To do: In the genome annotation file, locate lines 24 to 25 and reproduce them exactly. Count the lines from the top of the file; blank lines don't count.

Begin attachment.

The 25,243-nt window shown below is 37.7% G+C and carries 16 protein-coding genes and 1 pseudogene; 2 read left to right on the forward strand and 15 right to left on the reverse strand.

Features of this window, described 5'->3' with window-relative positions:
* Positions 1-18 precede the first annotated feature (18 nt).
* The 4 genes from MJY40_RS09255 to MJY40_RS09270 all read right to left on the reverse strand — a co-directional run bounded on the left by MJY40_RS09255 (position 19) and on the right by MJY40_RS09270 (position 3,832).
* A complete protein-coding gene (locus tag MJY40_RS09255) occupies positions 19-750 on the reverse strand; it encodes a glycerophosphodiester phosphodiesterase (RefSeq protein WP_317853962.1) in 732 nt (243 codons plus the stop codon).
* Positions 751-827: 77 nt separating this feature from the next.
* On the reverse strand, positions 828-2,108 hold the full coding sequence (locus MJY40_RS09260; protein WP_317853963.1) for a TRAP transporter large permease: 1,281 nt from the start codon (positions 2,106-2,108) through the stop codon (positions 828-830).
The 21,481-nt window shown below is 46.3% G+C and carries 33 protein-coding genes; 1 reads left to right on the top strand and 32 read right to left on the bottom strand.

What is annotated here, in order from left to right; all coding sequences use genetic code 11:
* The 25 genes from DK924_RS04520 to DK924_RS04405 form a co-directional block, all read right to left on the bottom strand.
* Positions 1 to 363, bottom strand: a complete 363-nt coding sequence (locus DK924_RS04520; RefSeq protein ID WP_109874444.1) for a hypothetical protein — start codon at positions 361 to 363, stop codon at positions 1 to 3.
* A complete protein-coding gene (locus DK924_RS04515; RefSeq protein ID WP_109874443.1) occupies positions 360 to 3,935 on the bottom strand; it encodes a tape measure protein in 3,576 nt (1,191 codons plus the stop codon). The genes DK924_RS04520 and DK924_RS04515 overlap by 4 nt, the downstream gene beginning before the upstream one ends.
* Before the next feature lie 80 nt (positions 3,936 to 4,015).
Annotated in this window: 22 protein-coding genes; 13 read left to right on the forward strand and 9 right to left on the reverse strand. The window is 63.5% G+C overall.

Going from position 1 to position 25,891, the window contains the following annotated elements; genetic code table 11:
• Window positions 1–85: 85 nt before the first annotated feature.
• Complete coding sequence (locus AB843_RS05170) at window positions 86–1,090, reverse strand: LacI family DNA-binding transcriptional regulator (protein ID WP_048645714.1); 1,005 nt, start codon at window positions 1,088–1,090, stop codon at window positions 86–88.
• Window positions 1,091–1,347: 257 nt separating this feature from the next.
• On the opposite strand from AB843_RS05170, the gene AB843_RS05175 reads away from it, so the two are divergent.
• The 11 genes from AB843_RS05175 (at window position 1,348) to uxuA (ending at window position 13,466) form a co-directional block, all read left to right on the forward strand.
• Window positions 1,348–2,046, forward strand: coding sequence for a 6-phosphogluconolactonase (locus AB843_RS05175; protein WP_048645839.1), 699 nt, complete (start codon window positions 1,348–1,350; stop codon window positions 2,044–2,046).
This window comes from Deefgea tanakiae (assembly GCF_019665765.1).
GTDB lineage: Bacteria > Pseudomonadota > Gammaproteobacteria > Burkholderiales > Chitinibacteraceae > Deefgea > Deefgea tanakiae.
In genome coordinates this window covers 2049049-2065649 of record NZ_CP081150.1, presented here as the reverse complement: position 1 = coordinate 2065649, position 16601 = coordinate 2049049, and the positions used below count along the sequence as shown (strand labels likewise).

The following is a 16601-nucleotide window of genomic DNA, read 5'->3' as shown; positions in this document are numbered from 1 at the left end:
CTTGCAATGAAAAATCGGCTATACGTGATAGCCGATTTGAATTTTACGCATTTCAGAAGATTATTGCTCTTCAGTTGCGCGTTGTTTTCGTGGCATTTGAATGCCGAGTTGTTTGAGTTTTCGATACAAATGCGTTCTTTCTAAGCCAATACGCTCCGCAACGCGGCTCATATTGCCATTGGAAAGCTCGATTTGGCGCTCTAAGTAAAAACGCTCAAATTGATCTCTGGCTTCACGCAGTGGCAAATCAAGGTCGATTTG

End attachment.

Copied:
In genome coordinates this window covers 2049049-2065649 of record NZ_CP081150.1, presented here as the reverse complement: position 1 = coordinate 2065649, position 16601 = coordinate 2049049, and the positions used below count along the sequence as shown (strand labels likewise).

The following is a 16601-nucleotide window of genomic DNA, read 5'->3' as shown; positions in this document are numbered from 1 at the left end: